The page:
Engineering Grad Student Huang Involved in NASA Airborne Science Study

Monday, August 24, 2009

UI Chemical and Biochemical Engineering graduate student Min Huang recently participated in a six-week NASA-sponsored Airborne Science field experience designed to immerse students in NASA's Earth Science research through the use of ground measurements, aircraft and satellite-data collection.

Huang is working toward a Master of Science in chemical engineering. Her summer activities include participation in NASA's Student Airborne Research program occurring July 6 to Aug. 14.

The program began with lectures at the University of California, Irvine, given by university faculty members, research institutions and NASA scientists. Among those speaking is Sherwood Rowland of the University of California, Irvine, a Nobel Laureate in chemistry and a long-time user of NASA’s DC-8 airborne laboratory's capabilities for his research on atmospheric chemistry.

Using the DC-8 flying laboratory based at NASA’s Dryden Aircraft Operations Facility in Palmdale, Calif., Huang along with the 28 other undergraduate and graduate students, received a rare behind-the scene look at instrument integration, flight planning, and payload testing that is the basis of every successful Earth Science airborne campaign carried out by NASA. These airborne research campaigns play a pivotal role in the calibration and validation of NASA’s space-borne Earth observations, remote sensing measurements and high-resolution imagery for Earth system science.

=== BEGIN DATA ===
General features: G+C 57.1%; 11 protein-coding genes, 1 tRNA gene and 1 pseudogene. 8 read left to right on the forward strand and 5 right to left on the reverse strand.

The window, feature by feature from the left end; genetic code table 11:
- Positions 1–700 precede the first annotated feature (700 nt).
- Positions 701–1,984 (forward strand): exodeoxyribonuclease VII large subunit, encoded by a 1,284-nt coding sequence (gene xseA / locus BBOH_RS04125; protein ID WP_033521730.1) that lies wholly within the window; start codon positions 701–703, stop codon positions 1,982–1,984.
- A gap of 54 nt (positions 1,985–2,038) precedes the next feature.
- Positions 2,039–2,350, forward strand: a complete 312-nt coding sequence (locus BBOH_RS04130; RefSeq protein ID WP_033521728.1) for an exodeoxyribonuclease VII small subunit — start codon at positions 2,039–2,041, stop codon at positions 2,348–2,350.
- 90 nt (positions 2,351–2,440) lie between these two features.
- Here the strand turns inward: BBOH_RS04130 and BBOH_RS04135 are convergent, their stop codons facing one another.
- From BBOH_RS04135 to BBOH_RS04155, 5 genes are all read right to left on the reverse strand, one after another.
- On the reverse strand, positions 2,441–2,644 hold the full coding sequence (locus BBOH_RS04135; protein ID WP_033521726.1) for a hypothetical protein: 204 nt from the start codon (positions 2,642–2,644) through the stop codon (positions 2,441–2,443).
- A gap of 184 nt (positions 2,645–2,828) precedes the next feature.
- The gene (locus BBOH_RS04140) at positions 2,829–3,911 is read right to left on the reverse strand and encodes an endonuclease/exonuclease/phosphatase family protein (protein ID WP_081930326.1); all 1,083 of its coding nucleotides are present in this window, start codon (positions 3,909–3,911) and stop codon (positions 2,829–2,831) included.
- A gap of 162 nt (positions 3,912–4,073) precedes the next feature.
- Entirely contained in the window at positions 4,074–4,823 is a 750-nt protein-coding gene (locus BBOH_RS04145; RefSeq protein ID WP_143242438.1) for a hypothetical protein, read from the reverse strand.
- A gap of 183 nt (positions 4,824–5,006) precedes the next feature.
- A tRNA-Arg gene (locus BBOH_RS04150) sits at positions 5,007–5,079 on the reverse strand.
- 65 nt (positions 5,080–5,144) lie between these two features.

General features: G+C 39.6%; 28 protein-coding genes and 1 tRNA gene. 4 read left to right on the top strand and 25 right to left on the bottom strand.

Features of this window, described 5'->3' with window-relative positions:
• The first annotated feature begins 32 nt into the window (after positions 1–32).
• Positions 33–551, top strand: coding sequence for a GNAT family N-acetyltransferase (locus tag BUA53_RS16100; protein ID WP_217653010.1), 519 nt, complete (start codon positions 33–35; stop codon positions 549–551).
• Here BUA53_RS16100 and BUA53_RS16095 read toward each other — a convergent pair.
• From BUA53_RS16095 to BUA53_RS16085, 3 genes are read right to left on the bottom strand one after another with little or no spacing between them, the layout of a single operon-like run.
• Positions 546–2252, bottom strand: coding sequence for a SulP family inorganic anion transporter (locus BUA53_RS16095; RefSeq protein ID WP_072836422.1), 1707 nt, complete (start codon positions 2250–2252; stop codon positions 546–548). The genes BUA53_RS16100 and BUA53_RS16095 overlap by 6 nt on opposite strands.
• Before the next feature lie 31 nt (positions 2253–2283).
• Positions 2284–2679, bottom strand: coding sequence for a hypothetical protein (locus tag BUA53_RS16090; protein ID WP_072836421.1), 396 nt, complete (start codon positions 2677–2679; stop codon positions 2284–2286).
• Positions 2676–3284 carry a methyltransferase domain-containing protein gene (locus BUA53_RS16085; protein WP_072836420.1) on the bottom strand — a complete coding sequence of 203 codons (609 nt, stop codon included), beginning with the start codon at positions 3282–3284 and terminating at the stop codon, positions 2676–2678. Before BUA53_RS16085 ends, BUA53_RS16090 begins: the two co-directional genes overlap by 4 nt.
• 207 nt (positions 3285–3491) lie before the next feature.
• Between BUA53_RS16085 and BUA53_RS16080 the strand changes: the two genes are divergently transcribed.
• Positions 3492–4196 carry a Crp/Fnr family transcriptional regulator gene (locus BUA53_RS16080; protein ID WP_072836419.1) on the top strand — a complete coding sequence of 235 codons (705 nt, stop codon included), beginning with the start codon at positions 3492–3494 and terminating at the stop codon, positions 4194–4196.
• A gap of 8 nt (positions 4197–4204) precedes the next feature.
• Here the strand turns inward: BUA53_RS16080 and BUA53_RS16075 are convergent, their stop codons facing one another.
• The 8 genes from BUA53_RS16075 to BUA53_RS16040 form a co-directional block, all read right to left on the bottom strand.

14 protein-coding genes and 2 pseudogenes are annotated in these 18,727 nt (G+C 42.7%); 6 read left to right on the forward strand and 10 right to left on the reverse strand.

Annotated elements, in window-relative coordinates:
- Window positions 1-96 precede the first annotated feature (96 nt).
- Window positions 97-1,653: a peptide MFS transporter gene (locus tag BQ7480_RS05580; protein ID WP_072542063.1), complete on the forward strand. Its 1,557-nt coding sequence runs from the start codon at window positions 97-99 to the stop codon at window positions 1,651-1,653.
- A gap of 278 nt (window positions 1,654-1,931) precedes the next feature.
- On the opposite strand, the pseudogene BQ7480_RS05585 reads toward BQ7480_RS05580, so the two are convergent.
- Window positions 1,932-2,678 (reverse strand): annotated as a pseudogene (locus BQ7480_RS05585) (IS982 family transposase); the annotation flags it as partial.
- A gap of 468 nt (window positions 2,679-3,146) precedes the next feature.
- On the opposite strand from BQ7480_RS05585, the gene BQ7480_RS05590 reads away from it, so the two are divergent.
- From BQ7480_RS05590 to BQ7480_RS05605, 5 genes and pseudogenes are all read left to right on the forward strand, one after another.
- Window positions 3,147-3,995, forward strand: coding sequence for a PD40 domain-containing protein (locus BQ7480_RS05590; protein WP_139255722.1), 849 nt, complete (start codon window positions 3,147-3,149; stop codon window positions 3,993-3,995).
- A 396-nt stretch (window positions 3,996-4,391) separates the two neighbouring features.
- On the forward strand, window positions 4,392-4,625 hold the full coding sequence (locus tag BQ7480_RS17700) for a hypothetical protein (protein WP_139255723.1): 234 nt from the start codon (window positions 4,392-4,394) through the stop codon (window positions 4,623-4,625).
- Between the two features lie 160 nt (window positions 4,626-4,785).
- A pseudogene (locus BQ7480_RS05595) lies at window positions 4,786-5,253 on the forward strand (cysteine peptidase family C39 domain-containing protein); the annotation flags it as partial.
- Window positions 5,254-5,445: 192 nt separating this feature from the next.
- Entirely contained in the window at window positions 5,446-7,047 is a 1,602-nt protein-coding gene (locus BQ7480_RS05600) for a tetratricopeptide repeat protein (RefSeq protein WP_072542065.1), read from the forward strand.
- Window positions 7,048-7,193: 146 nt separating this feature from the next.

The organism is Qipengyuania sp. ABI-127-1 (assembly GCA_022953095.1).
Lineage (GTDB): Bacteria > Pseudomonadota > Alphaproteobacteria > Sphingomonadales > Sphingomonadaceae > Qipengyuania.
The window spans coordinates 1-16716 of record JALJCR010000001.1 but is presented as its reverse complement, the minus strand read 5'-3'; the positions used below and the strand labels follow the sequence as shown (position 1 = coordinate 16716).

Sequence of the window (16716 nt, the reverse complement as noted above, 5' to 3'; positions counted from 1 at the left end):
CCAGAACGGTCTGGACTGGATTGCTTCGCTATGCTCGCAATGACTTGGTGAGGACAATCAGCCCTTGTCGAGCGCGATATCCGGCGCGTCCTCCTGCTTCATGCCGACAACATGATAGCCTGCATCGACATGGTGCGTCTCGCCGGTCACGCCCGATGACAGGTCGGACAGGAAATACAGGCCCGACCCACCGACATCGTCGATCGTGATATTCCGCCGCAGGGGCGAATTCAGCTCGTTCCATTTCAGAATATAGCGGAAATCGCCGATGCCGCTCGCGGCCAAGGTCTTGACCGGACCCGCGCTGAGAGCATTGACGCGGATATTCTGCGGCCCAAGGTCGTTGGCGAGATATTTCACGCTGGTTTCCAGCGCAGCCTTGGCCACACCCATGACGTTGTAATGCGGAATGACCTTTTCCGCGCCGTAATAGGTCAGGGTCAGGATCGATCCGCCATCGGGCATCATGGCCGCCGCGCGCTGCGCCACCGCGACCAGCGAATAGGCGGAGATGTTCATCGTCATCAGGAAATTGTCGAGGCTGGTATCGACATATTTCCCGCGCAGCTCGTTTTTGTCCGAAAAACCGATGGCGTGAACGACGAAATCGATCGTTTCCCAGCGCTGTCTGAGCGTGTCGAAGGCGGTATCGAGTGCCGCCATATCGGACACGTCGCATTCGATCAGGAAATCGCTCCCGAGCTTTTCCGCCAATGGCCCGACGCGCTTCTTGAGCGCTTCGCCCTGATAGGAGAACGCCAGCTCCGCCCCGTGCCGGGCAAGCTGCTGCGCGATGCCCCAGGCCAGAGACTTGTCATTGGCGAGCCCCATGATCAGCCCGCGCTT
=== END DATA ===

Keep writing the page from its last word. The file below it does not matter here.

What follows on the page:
The student program is one of NASA's tools for training future scientists for Earth Science missions that can assist with studies and the development and testing of new instruments and future satellite mission concepts. The program's goal is to stimulate interest in NASA's Earth Science research and aid in recruitment of the next generation of engineers and scientists. Through this and the agency's other college and university programs, NASA is developing critical skills and capabilities needed for the agency's engineering, scientific and technical missions.

The Student Airborne Research Program is managed through the National Suborbital Education and Research Center at the University of North Dakota, with funding and support from NASA's Airborne Science Program. The NSERC was established through a cooperative agreement between the University of North Dakota and NASA.

To read more about Min Huang in the Daily Iowan, click here.